I also patched in the outputs from a video deck as well as a computer for walk in/out music.
Interfacing the video deck and computer was easy because I carry a bunch of adapters and DIs to every gig, but I wished that the console also offered a stereo pair of RCA and a SPIDIF input to make it easier to interface “prosumer” gear.
This is understandable because these types of connections aren’t required by everybody.
While I brought a small rack with an EQ for the mains, I just patched a digital EQ inside the console to the mix and used that.
The second gig had a corporate party band playing in a ballroom. I set up the RIO3224-D onstage and ran a single Cat-6 run of about 120 feet to the console. Not being completely familiar with the CL5, I accidentally patched the mix outputs to 2 and 3 – not outputs 1 and 2 – but the great thing about the RIO is that it features signal lights above the output XLRs.
Troubleshooting was as easy as following the flashing lights. I quickly swapped my output cables and was ready for the gig.
Because there wasn’t a lot of time for sound check I didn’t get to really set up a lot of effects, but during the gig, it was easy to go to the menu, choose a new effects unit, assign it and adjust parameters all on the fly.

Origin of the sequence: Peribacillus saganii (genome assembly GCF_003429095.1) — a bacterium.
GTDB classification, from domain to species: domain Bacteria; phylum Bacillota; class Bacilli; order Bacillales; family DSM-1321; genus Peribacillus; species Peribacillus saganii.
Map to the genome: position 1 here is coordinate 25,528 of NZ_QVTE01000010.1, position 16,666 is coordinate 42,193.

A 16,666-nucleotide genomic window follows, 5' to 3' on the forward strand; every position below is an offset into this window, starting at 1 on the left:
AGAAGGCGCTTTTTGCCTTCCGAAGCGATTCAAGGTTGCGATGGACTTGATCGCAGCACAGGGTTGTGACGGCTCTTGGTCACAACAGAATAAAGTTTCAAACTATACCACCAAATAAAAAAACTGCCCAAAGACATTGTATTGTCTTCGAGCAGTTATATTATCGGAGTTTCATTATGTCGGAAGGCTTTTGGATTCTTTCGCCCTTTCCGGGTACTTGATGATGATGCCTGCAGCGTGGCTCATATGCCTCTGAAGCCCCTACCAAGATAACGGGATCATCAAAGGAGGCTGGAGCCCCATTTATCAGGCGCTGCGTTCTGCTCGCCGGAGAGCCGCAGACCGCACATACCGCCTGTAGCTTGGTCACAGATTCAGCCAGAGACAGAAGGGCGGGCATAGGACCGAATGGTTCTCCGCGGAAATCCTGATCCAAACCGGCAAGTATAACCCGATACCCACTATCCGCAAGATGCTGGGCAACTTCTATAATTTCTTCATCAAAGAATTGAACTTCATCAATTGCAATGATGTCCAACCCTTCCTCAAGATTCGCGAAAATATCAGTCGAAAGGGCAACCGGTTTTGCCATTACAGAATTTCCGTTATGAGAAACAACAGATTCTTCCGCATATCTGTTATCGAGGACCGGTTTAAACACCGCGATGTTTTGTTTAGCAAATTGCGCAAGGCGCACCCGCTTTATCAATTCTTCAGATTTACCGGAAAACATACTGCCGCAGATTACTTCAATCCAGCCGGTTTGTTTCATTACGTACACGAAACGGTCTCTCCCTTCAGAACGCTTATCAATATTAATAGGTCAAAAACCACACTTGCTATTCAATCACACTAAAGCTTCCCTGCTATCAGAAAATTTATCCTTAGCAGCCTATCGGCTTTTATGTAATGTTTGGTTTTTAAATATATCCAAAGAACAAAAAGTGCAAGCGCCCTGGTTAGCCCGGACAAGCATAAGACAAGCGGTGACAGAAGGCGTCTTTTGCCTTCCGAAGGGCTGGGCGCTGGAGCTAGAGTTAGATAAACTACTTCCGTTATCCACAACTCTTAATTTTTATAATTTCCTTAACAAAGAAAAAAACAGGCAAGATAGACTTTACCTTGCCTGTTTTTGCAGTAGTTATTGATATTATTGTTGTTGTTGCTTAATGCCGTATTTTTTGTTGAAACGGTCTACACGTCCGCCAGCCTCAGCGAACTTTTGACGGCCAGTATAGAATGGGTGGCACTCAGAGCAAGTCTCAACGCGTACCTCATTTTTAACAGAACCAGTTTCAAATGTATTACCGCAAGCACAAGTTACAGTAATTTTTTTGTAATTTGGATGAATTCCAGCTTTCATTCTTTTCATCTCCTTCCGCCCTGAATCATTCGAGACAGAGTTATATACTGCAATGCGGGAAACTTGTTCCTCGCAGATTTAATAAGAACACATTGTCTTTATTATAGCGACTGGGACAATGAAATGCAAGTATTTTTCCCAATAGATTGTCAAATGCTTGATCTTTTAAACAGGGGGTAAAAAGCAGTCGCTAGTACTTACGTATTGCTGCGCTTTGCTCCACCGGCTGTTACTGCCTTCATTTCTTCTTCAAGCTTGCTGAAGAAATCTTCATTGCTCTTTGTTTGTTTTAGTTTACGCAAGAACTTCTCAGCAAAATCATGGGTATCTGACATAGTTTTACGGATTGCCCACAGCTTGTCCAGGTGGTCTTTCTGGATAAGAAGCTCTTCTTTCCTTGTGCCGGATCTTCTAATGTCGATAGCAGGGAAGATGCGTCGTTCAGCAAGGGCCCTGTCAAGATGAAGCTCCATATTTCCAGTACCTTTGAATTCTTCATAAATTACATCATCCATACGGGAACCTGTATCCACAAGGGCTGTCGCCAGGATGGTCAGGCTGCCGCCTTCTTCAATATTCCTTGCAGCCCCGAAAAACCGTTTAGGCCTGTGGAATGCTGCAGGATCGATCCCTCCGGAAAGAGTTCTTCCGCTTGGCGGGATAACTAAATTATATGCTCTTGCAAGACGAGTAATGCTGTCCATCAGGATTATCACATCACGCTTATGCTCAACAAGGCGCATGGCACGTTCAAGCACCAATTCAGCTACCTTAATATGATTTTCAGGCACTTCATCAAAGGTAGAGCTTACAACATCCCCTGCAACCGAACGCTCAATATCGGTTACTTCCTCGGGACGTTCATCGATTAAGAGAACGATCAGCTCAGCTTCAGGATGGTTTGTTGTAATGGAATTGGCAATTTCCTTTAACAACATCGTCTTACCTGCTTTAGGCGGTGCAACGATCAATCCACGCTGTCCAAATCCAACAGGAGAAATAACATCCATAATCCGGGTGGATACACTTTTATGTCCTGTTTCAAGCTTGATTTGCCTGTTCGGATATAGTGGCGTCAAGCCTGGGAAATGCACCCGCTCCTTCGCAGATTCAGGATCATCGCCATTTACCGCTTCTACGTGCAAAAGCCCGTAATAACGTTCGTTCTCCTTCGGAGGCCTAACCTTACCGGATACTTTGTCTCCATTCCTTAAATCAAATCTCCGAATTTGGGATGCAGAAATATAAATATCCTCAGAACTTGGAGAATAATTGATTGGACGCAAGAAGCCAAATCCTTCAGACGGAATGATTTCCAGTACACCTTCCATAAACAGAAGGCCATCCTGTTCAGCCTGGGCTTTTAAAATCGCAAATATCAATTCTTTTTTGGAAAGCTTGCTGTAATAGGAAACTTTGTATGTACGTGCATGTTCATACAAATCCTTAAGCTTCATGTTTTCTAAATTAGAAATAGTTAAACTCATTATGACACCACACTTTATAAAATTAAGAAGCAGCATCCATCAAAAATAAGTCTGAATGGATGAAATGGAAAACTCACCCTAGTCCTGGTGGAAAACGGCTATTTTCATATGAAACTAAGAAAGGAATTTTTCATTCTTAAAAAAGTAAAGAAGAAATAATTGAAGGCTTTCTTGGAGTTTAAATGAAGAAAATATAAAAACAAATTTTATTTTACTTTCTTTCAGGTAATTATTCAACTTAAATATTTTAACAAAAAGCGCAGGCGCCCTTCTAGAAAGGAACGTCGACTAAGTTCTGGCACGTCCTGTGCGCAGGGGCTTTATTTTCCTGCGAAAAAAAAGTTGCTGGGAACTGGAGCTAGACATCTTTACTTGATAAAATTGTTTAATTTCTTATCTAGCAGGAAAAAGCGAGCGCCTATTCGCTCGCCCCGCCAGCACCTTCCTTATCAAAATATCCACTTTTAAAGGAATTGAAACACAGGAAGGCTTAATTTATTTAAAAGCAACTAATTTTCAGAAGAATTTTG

Front and back views of the Rio3223-D stage box. (click to enlarge)
When word got out that I had a CL5 in the shop, lots of folks stopped by to check it out. Everyone seemed impressed and had nothing but good things to say about it. It sounds fantastic and the new premium rack was a big hit.
Overall the CL5 is an exceptional console. The compact size makes it easy to transport, and it doesn’t take up a lot of space at front of house while still offering up tons of features. It sounds great and is easy to get around on. My only dislike, in fact, is that I have to send it back.
U.S. MSRP for the CL5 is $27,499; the RIO3223-D stage box is $8,499, and the RIO1608-D is $4,799.
Find out more about the Yamaha CL Series here.
Craig Leerman is senior contributing editor for Live Sound International and ProSoundWeb, and is the owner of Tech Works, a production company based in Las Vegas.